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Editorial: Is Indonesia Well Served by Those in Charge of the Nation's Aviation Sector?
(8/3/2013) While many have lowered expectations when listening to the utterances of public officials, if press reports are correct, the CEO of State-owned PT Angkasa Pura II, Tri S. Sunoko, has plumbed new depths of doltishness with his recent public outbursts on his views on air gateway management.
Sunoko is in charge of PT Angkasa Pura II - the company managing major air gateways in Indonesia, including Jakarta’s Soekarno-Hatta International Airport.
Widely quoted in the national Press, Sunoko’s comments were made in response to an announcement by Garuda Indonesia that it would need to delay the planned November launch of its new Boeing 777-300ER non-stop service between Jakarta and London until April 2014 due to runway problems at the Jakarta airport. The naivety and narrow-mindedness revealed by Sunoko's views were shocking, particularly coming from the man charged with the care and management of Indonesia’s main air gateway.
The delayed inauguration of the London service is blamed on the inability of the Jakarta airports's runway to support a fully loaded and fully fueled B777-300ER until improvements and upgrades are undertaken. Those upgrades are expected to be in place by April 2014 when Garuda says the non-stop Jakarta-London service can commence.
Sunoko’s peculiar opinion is that Garuda Indonesia had no business buying the latest generation of modern aircraft beyond the limited handling capacities of Indonesian airports. Sunoko said: “Somebody tell Garuda to buy airplanes that match the airport. Don’t buy a 21 square meter bungalow and then purchase large furniture.”
By extension, we presume Sunoko's pointed comments are also directed at worldwide aviation where an estimated 28 airlines operate 412 Boeing 777-300ER.
'Asal Jalan' Approach
'Defending the limited carrying capacity of Jakarta’s airport, Sunoko argues for a minimalist approach to aircraft operations, know in these parts as “asal Jalan” (as long as something works). Accordingly, he tried to partially mitigate his Neanderthal view of aviation saying that as long as Garuda operates their new aircraft at load levels of 70-80% the Jakarta airport would still be able to handle the B777-300ER flights.
Sunoko explained: “If we use it (Boeing 777-300 ER) once and while, we can do it. But if the plane is 100% full on a daily basis, we can’t do it every day. But because at 60% occupancy they turn a profit. With 70-80% occupancy our (present runway) is still capable (of handling the aircraft)."
While grudgingly admitting that Garuda has an excellent business plan, he complained that Garuda had failed to coordinate their business plans with the airport authorities. Continuing, Sunoko said: “They (Garuda) have good planning, but everything changed. There is a lack of coordination with the airport; a lack of discussion over cups of hot coffee with the directors of Angkasa Pura II.”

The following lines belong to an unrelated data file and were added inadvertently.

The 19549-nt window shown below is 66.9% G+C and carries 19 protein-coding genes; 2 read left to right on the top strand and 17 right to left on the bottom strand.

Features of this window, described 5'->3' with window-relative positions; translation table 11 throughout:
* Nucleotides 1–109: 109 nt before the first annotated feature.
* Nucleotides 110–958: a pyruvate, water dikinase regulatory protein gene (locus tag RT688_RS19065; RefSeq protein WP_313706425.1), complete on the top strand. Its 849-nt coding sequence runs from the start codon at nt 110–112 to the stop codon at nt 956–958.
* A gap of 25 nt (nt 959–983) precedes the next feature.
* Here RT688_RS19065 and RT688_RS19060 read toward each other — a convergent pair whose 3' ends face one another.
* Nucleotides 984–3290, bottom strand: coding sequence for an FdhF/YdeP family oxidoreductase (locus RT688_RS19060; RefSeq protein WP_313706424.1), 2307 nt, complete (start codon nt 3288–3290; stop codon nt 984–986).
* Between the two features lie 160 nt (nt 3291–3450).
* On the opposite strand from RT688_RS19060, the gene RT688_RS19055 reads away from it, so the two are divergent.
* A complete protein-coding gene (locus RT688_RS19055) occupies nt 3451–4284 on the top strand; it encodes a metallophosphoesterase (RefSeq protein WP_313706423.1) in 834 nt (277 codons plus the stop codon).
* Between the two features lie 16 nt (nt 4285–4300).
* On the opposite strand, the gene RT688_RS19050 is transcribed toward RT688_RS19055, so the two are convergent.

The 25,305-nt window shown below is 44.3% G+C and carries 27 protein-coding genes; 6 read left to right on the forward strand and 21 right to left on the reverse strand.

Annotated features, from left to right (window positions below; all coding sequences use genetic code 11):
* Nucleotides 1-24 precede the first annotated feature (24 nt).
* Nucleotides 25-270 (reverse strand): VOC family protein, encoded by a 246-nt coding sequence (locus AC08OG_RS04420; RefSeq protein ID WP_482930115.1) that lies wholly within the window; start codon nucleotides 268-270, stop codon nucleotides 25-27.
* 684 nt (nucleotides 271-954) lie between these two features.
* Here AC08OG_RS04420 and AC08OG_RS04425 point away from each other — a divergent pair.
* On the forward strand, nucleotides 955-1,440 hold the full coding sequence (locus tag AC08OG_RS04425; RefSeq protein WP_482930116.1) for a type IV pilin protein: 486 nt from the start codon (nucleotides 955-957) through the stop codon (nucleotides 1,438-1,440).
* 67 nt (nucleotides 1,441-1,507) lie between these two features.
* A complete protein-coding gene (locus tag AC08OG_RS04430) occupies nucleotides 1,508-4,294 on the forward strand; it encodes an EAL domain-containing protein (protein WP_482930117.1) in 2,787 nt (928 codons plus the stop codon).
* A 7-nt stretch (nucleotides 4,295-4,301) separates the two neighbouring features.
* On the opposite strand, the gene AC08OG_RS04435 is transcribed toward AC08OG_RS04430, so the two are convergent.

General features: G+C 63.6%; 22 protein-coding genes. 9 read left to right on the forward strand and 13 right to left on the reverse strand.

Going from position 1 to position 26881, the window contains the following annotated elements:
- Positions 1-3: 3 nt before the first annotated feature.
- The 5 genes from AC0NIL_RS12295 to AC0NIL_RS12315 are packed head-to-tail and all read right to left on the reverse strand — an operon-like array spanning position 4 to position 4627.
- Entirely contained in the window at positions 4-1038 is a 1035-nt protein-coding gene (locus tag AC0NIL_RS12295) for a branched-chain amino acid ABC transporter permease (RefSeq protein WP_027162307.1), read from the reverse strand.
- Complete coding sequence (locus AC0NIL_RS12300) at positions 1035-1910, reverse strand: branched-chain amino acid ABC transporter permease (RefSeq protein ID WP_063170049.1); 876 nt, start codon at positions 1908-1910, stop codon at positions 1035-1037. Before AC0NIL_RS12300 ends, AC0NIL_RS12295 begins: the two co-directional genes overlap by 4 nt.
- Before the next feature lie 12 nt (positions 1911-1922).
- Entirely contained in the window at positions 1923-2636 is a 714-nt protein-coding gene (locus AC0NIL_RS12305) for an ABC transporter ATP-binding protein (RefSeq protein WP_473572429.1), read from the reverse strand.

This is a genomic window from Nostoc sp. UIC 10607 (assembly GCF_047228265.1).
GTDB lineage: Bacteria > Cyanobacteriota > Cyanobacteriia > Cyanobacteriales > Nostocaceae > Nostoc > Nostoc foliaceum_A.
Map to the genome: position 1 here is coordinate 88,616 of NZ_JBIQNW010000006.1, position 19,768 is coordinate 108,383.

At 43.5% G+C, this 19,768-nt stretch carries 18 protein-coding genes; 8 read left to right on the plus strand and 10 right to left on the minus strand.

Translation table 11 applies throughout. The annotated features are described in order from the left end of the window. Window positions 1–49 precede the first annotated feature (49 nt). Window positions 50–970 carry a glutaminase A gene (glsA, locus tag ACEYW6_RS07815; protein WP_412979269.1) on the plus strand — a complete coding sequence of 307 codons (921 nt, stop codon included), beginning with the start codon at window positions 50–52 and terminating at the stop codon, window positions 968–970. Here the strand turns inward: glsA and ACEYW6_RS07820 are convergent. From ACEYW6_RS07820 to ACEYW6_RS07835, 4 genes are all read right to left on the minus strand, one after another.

Sunoko, trying to regain ground, said steps to improve the current runway at Soekarno-Hatta were underway. Injections of materials into the existing runway have been ongoing since last year to improve the weight-bearing capacity of the landing strips.
But, if Sunoko’s comments have been accurately reported by the press, urgent attention is needed by the Minister of State-Owned Enterprise, Dahlan Iskan, to determine Tri S. Sunoko’s general suitability to manage the Nation’s main air gateway.
Garuda Indonesia placed it's inital order for its first four Boeing 777-300ER in February 2008 as part of the Airline’s critically important Quantum Leap Program. With both the Airline and the Airport forming part of the BUMN ministerial portfolio, its incredulous for Sunoko, or anyone else in Indonesian aviation circles, to claim surprise at the operating specifications of the aircraft. What's more, with 412 Boeing 777-300ERs in operation and 284 on order world-wide, Sunoko’s way of thinking will inevitably relegates Indonesia's airlines and airports to a second-tier status ;eaving Indonesia a destinationbypassed by many major airlines.
Following Tri Sunoko’s train of thought, arguing that people building ultra small houses have no business furnishing those houses with over-sized furniture, we also believe that Iskan as BUMN Minister should similarly avoid employing individuals with limited understandings of the demands of modern aviation to manage the Country's main airport.
It may, however, be unrealistic and naive on our part to expect the Minister to bring the vision and management skill needed to keep Indonesian aviation competitve. Minister Iskan, ultimately in charge of both Garuda Indonesia and PT Angkasa Pura, told the State News Agency Antara that he thinks Garuda should best concentrate on regional air routes, avoiding long-haul routes using Boeing 777-300ERs that put Jakarta’s second-class air gateways under pressure and in the spotlight.
Pak Iskan, side-stepping the real issue of confronting the policy failure inherent in the current imbroglio only guarantees that Indonesian airports will become non-competitive, causing the nation to miss its fair share of a propserous future predicated on a well-managed aviation sector.